Workshop documentation, arranged by visual artist Karolina Kucia and Liisa Haverila. The workshop took place in northern Carelia, in an abandoned foresting factory site, in Autumn 2010. Participants were local artists, dancers and theatre practitioners. With Karolina Kucia we wanted to work with perception limitation to process autobiographical materials.


”Chaosmosis: the (mental) apprehension of the world [...] I absorb and I dissolve all discursivity while affirming this discursivity. But in general this time of fusion, or absorption, goes completely unrecognized, or is even thought.” [8] (Watson 2009, 133)

Chaosmosis is a process of the first two types of plasticity: of receiving form and giving form - and it goes completely unrecognized. "You are the music while the music lasts," writes Damasio about the continuous auto-production of the self and subjectivity. (Damasio 1999, 191) Sponge follows the path of chaosmic becoming-something. This unrecognized process is easily considered as a creative procedure, where form is being received or simultaneously given to a performance, drawing, composition, etc. However, what Deleuze and Guattari emphasize on this becoming, is that it does not follow a path. (Deleuze & Guattari 2004, 232-309) Becoming-something is a process of transformation, not a state of imitation, but a real incarnation of something yet to come. Becoming-something is discomforting, with the potential danger of annihilation or becoming neutral, cool and flat. For Deleuze and Guattari becoming-animal is "traversing human beings and sweeping them away, affecting the animal no less than the human." (Deleuze & Guattari 2004, 237) It is a process of becoming in which receiving, giving form and annihilation of form are simultaneously taking place. It is the production of the new and a monster with a shadow.

The Brazilian artist Lygia Clark worked with both therapeutic and artistic practices to search for all sides of plasticity in relation to social trauma. Her works have been widely publicized, and connected with relational art practices initially by Suely Rolnik (2007). Clark’s works were not processes of becoming as mimicry, but becoming as irreversible transformations of subjectivity. For Lygia Clark the presence of annihilation is doubled, but not yet amalgamated with the presence of affectivity. Such practice may have produced a transformation – becoming-something – of subject and social body surrounding the event of her practice. Her work as a type of schizoanalytic practice, produced psychic, social, political transformations on the spatio-temporal politics of the time. (Rolnik 2007) Such practices bear a similarity to psychoanalytical practices, though they are not discursive or purely analytical.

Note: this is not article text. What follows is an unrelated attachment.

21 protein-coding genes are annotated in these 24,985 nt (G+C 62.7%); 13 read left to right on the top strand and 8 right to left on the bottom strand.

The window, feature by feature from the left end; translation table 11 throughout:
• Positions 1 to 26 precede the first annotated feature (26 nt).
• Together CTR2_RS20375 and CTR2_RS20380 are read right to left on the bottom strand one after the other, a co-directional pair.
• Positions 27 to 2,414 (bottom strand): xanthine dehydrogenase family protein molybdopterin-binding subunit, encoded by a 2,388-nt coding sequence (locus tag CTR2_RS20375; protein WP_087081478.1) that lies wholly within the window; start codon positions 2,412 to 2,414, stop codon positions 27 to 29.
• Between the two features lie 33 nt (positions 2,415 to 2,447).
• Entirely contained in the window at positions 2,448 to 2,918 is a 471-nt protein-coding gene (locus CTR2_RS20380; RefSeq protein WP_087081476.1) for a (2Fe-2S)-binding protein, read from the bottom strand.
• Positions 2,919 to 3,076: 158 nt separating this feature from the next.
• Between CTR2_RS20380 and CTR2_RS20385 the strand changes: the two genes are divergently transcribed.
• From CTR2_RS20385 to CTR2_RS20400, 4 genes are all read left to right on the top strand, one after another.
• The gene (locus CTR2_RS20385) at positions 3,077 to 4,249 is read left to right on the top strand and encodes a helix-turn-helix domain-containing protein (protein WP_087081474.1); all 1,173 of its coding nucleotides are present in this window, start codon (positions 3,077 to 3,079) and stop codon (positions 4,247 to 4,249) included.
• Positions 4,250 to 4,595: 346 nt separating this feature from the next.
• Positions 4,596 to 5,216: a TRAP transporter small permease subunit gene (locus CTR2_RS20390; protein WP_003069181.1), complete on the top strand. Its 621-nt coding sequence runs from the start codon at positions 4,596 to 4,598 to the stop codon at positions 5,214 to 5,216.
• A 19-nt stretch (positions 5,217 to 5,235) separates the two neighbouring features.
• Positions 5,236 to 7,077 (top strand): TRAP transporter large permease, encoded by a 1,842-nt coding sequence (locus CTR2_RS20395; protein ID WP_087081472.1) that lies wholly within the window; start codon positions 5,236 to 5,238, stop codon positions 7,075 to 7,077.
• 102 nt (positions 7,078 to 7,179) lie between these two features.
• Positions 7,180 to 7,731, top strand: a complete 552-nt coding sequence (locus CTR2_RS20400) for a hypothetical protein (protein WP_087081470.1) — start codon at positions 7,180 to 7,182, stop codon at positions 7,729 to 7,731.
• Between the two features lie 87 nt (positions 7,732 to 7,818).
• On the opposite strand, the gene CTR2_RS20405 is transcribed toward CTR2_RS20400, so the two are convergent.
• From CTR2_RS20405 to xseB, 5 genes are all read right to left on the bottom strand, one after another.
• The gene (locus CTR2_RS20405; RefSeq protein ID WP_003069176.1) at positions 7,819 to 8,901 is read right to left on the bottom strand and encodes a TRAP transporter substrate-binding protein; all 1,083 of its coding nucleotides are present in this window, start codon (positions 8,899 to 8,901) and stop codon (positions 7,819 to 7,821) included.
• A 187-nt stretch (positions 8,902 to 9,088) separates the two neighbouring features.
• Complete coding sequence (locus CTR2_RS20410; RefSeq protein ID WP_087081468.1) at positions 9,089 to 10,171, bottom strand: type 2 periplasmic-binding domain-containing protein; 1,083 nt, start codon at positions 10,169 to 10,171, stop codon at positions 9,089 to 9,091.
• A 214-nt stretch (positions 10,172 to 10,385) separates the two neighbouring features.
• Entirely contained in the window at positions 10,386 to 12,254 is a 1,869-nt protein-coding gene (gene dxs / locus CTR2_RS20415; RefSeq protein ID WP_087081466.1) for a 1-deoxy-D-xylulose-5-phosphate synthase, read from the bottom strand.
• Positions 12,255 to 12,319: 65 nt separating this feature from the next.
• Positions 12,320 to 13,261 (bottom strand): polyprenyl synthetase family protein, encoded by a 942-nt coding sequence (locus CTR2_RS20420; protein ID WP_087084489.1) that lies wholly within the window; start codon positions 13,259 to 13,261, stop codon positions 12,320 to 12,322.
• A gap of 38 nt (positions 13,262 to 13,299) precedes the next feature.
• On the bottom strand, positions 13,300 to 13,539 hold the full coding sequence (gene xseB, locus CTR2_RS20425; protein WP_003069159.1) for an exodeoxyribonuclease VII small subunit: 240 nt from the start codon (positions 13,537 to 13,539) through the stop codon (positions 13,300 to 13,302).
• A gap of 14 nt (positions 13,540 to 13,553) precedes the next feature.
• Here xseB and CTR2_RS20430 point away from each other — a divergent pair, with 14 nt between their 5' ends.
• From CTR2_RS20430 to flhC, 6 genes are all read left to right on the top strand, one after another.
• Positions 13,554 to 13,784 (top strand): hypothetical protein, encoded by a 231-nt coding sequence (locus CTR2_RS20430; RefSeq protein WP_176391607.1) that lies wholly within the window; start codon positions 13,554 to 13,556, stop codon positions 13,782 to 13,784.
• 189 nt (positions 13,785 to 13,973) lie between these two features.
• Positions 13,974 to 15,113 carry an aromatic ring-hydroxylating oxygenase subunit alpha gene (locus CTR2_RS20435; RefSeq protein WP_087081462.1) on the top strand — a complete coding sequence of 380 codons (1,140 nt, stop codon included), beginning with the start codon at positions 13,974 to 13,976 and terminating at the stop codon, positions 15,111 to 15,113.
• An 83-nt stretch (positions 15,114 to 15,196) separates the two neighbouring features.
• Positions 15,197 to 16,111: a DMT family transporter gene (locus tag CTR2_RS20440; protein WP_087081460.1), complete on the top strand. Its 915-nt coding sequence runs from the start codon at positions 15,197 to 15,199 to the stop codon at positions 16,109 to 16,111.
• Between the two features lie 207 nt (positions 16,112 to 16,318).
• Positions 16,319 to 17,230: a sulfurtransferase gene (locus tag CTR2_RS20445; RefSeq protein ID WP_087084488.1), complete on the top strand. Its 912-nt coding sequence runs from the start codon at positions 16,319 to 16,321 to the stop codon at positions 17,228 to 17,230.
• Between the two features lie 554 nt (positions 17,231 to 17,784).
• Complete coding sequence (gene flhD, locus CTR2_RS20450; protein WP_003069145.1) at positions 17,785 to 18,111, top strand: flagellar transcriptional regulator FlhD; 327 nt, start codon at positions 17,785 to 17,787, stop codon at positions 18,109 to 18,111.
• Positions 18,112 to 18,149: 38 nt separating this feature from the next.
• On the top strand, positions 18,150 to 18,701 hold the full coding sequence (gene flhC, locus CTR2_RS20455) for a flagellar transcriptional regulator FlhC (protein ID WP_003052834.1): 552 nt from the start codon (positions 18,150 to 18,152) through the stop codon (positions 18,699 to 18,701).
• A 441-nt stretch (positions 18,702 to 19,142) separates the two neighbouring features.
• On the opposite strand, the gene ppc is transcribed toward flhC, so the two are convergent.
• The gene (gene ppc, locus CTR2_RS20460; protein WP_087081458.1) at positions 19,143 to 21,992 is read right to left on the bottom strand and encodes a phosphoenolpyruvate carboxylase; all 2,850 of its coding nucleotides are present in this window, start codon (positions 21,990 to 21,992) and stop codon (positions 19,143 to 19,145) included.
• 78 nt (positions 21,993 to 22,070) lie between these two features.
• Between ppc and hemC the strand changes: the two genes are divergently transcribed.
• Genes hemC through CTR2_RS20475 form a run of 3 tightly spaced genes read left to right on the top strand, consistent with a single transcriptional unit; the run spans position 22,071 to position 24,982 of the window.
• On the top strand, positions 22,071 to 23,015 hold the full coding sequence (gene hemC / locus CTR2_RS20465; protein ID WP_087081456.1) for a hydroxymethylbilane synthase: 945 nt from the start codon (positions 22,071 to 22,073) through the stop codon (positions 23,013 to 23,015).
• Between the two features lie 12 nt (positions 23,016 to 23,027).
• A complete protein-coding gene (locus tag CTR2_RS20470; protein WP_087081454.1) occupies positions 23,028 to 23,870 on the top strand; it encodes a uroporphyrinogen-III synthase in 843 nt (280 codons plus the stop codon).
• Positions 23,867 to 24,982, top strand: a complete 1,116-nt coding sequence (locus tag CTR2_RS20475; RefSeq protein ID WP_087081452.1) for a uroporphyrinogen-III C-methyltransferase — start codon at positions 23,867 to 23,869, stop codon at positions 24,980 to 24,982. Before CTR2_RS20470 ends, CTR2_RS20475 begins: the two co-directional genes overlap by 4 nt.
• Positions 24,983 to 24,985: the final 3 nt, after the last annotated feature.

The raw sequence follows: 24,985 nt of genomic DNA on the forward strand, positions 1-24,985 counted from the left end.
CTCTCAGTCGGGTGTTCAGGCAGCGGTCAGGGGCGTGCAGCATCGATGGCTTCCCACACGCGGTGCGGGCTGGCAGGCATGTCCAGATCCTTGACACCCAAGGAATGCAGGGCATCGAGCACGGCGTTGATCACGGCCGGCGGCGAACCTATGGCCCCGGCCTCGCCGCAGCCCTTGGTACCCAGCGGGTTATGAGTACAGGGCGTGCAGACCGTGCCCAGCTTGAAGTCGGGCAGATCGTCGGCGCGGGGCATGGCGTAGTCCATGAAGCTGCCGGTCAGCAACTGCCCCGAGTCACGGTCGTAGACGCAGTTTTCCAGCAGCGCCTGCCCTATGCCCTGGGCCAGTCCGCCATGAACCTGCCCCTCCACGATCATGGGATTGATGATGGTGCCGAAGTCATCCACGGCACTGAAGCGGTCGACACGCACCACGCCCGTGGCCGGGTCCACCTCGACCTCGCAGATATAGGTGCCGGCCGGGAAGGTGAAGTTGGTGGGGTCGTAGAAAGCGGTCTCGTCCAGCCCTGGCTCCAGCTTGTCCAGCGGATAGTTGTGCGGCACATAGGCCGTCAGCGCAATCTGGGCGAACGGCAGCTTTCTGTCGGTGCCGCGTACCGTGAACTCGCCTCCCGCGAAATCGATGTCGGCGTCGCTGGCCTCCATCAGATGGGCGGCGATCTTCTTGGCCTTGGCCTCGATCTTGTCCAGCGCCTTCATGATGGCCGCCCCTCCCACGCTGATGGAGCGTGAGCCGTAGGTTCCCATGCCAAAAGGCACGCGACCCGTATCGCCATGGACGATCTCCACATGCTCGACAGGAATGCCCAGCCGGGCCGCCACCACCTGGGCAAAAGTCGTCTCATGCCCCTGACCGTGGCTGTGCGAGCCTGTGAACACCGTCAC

It is the exteriority and potentiality of the real, which gives form to sponge subjectivity, and to chaosmic subjectivity. At the other end of the spectrum there is psychopathic subjectivity, which has cut off affective connections with the world and become numb. (Malabou 2012a, 160) There is no effect on the coolness of such subjectivity, which is epitomized in the environment of the neoliberal economy. The neoliberal economy requires subjectivity to stay cool, focus on details and retract from the ability to be touched. It is what Malabou defines as "difficulty letting oneself be touched” which she explains “is the evil of our times, the paradoxical result of being wounded.” (Malabou 2012a, 160)


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[8] “Dans Chaosmose, je développe l’idée que l’appréhension du monde, le fait d’être dans le monde (le « da sein »), est essentiellement une appréhension chaosmique : on s’abolit dans le monde, le monde se met à être pour soi, « je suis dans le monde parce que je suis le monde », j’absorbe et je dissous toute la discursivité dans le même temps où j’affirme cette discursivité. Mais généralement ce temps de fusion, d’absorbsion est complètement méconnu, voire même combattu.” (Guattari 1992, 1-2)